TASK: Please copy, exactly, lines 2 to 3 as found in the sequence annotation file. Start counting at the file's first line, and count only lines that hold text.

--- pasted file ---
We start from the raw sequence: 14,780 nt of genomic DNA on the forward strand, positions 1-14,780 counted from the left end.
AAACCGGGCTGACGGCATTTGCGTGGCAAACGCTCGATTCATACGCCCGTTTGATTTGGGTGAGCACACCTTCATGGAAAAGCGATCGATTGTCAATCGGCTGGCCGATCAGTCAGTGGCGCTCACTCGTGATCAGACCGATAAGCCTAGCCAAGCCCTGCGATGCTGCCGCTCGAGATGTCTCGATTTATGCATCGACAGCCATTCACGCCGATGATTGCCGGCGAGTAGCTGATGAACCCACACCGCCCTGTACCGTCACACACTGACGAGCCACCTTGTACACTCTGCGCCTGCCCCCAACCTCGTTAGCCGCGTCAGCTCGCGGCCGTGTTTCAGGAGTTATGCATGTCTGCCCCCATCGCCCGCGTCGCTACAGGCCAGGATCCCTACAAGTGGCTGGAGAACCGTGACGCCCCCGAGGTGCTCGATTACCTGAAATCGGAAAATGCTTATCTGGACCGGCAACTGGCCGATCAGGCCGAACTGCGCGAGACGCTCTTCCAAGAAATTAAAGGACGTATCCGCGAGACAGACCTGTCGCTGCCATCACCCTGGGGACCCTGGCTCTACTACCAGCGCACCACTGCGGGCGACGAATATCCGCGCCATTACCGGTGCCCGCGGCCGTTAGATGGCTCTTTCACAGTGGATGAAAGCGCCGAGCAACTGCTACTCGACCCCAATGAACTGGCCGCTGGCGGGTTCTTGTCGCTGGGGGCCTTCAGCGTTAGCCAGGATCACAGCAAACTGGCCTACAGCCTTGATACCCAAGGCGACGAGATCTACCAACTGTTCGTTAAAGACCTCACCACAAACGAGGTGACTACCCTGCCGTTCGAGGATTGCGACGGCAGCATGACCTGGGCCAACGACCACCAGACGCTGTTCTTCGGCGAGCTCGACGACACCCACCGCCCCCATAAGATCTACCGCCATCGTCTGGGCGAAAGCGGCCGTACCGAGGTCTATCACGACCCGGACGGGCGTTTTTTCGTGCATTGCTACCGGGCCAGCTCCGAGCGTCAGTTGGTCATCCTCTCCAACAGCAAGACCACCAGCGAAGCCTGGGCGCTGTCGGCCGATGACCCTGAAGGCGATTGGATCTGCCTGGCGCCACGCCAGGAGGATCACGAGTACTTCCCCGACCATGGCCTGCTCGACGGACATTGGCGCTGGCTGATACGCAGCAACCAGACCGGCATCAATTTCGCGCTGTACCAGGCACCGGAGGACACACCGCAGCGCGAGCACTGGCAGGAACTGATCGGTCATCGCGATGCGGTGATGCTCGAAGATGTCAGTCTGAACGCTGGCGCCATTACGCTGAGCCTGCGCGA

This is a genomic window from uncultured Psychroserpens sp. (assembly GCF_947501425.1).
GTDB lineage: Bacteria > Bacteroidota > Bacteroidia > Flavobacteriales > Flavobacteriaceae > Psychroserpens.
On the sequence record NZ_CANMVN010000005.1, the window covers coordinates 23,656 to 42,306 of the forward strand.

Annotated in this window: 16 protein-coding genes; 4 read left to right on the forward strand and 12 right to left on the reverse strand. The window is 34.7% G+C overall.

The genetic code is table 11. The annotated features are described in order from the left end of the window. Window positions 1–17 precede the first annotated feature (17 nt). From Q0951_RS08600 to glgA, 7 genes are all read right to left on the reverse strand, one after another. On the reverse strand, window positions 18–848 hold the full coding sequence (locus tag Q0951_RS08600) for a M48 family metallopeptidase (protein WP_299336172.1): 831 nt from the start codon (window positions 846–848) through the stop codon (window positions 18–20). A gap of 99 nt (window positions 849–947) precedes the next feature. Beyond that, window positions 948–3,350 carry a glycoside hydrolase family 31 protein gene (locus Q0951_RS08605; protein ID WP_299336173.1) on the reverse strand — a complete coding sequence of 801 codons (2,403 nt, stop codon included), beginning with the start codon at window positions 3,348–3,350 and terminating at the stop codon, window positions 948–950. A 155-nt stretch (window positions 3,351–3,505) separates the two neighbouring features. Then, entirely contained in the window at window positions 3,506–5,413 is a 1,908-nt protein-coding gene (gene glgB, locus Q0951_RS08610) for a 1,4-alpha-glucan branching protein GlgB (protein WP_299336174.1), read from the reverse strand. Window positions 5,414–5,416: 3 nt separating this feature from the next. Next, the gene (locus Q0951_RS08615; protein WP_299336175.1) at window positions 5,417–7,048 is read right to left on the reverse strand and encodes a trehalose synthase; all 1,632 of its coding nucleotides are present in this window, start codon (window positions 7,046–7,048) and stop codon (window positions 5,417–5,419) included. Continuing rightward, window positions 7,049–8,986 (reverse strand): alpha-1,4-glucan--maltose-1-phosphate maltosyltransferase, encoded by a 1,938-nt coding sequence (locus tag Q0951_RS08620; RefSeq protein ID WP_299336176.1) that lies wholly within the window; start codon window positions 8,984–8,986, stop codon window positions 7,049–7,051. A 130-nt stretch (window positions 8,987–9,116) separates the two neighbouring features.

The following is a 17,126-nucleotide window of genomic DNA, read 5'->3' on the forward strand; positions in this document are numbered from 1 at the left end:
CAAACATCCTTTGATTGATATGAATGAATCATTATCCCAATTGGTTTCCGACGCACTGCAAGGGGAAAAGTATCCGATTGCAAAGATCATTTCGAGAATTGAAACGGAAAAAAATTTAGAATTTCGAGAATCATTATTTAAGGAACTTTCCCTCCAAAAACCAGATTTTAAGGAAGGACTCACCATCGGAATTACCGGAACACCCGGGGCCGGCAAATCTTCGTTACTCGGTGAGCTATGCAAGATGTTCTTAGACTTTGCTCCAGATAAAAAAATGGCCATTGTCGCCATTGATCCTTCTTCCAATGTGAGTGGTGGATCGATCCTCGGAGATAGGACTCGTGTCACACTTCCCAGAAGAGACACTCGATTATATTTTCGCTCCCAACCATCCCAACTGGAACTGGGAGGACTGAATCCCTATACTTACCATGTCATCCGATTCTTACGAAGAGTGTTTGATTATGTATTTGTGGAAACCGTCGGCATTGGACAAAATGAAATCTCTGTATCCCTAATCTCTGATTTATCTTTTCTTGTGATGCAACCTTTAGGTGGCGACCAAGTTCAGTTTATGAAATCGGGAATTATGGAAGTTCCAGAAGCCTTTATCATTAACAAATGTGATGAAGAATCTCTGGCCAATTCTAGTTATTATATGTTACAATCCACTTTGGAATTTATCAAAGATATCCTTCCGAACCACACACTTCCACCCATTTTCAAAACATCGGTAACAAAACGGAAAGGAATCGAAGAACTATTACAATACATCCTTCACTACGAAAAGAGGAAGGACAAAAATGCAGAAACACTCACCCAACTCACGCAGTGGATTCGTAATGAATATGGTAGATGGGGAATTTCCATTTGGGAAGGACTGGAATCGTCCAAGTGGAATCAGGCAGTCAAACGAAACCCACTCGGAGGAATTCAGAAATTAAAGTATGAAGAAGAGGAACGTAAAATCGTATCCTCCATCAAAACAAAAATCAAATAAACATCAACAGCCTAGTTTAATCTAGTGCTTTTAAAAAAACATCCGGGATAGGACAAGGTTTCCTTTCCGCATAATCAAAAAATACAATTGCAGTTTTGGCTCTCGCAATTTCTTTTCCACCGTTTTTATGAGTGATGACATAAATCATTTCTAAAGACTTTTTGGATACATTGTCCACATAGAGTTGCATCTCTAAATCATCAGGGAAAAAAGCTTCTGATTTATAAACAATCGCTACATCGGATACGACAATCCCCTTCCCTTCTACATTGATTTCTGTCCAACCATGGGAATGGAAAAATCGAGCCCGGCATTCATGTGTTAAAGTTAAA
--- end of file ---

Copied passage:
AAACCGGGCTGACGGCATTTGCGTGGCAAACGCTCGATTCATACGCCCGTTTGATTTGGGTGAGCACACCTTCATGGAAAAGCGATCGATTGTCAATCGGCTGGCCGATCAGTCAGTGGCGCTCACTCGTGATCAGACCGATAAGCCTAGCCAAGCCCTGCGATGCTGCCGCTCGAGATGTCTCGATTTATGCATCGACAGCCATTCACGCCGATGATTGCCGGCGAGTAGCTGATGAACCCACACCGCCCTGTACCGTCACACACTGACGAGCCACCTTGTACACTCTGCGCCTGCCCCCAACCTCGTTAGCCGCGTCAGCTCGCGGCCGTGTTTCAGGAGTTATGCATGTCTGCCCCCATCGCCCGCGTCGCTACAGGCCAGGATCCCTACAAGTGGCTGGAGAACCGTGACGCCCCCGAGGTGCTCGATTACCTGAAATCGGAAAATGCTTATCTGGACCGGCAACTGGCCGATCAGGCCGAACTGCGCGAGACGCTCTTCCAAGAAATTAAAGGACGTATCCGCGAGACAGACCTGTCGCTGCCATCACCCTGGGGACCCTGGCTCTACTACCAGCGCACCACTGCGGGCGACGAATATCCGCGCCATTACCGGTGCCCGCGGCCGTTAGATGGCTCTTTCACAGTGGATGAAAGCGCCGAGCAACTGCTACTCGACCCCAATGAACTGGCCGCTGGCGGGTTCTTGTCGCTGGGGGCCTTCAGCGTTAGCCAGGATCACAGCAAACTGGCCTACAGCCTTGATACCCAAGGCGACGAGATCTACCAACTGTTCGTTAAAGACCTCACCACAAACGAGGTGACTACCCTGCCGTTCGAGGATTGCGACGGCAGCATGACCTGGGCCAACGACCACCAGACGCTGTTCTTCGGCGAGCTCGACGACACCCACCGCCCCCATAAGATCTACCGCCATCGTCTGGGCGAAAGCGGCCGTACCGAGGTCTATCACGACCCGGACGGGCGTTTTTTCGTGCATTGCTACCGGGCCAGCTCCGAGCGTCAGTTGGTCATCCTCTCCAACAGCAAGACCACCAGCGAAGCCTGGGCGCTGTCGGCCGATGACCCTGAAGGCGATTGGATCTGCCTGGCGCCACGCCAGGAGGATCACGAGTACTTCCCCGACCATGGCCTGCTCGACGGACATTGGCGCTGGCTGATACGCAGCAACCAGACCGGCATCAATTTCGCGCTGTACCAGGCACCGGAGGACACACCGCAGCGCGAGCACTGGCAGGAACTGATCGGTCATCGCGATGCGGTGATGCTCGAAGATGTCAGTCTGAACGCTGGCGCCATTACGCTGAGCCTGCGCGA

This is a genomic window from uncultured Psychroserpens sp. (assembly GCF_947501425.1).